In this episode of the Adam Jones Education Podcast, Tom Morgan (guest co-host) and I welcome Starr Sackstein back to the show. We talk about her recent book, Hacking Assessment, and what it takes to teach in a successful no-grades classroom.
Starr has been teaching for the last 9 years at World Journalism Preparatory School (6th-12th grade). She currently teaches AP Literature and Newspaper. She is also a coach/guide/mentor to many of her colleagues and teachers around the globe. She is the social media manager for the @ECET2natl brand.
Check out some of Starr’s other amazing books on her Amazon Author Page.
Some questions from the episode:
- In addition to teaching, what are you currently work on/thinking about?
- With all your success, are you going to continue teaching in the day-to-day school environment?
- How many kids are you teaching in all your classes?
- What advice do you have to teachers new to project-based learning (PBL)? Early steps to embrace the shift?
- As you’ve shifted into PBL — content/skills/assessment change. Are these classes different than the types of classes you taught in the beginning of your career?
- Do you receive pushback from others in your school? What do you say — how do you defend your choices?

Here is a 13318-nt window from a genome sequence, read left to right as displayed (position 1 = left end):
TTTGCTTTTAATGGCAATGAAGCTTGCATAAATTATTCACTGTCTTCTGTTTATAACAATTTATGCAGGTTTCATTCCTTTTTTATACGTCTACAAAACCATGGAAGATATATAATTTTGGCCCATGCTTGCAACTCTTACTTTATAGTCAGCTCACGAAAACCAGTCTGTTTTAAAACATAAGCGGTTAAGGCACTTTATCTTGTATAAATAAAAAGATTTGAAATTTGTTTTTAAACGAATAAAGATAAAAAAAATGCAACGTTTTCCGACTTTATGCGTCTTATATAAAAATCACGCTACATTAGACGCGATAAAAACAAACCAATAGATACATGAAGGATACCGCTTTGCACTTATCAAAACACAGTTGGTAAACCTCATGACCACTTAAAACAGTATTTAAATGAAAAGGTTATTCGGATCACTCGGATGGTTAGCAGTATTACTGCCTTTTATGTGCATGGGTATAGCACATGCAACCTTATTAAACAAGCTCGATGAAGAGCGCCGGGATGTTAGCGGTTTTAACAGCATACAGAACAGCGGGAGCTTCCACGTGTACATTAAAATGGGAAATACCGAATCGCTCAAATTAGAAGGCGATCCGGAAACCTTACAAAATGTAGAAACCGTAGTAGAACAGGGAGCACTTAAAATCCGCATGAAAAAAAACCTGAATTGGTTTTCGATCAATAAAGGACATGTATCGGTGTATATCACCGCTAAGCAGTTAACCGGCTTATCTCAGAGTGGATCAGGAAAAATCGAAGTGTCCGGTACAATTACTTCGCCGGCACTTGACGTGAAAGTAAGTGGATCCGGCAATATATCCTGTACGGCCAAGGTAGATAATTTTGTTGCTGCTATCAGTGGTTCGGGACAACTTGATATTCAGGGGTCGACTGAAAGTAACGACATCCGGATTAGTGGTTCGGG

- Do you lay out the end-of-the-year assessment goals/objectives/outcomes with students at the start of the year?
- How can you be sure your plan is going to stay the same throughout the year?
- In your experience, are there a lot of new skills sets that show up that weren’t planning on and then have to assess?
- How much do you take into account the work of the individuals students (in a group), when you are assigning individual grades?
- In order to have a SBL classroom, what concrete things do you need to make it happen?
- What are some of the critical things you need to add to your teaching practice to do PBL well?
- How do you manage the incessant drive for the kids to always want to know their grades? And parents?
- How do you manage deadlines with students in a SBL classroom?
- Beyond blogging, what are some of the places you’ve been able to get your students’ work published?
- What are a couple ideas for getting starting with a student-focused online newspaper?
- What are some beginner steps that people can take to get started with PBL and/or throwing grades out of their classrooms?